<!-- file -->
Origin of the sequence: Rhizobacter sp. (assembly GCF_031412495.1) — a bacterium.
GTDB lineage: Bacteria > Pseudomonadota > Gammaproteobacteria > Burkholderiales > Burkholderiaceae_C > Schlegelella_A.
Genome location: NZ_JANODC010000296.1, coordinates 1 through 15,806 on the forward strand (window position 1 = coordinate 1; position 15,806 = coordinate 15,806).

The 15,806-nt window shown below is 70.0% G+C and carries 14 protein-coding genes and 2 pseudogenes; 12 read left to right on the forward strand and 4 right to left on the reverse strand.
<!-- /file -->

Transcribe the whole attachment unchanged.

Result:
Origin of the sequence: Rhizobacter sp. (assembly GCF_031412495.1) — a bacterium.
GTDB lineage: Bacteria > Pseudomonadota > Gammaproteobacteria > Burkholderiales > Burkholderiaceae_C > Schlegelella_A.
Genome location: NZ_JANODC010000296.1, coordinates 1 through 15,806 on the forward strand (window position 1 = coordinate 1; position 15,806 = coordinate 15,806).

The 15,806-nt window shown below is 70.0% G+C and carries 14 protein-coding genes and 2 pseudogenes; 12 read left to right on the forward strand and 4 right to left on the reverse strand.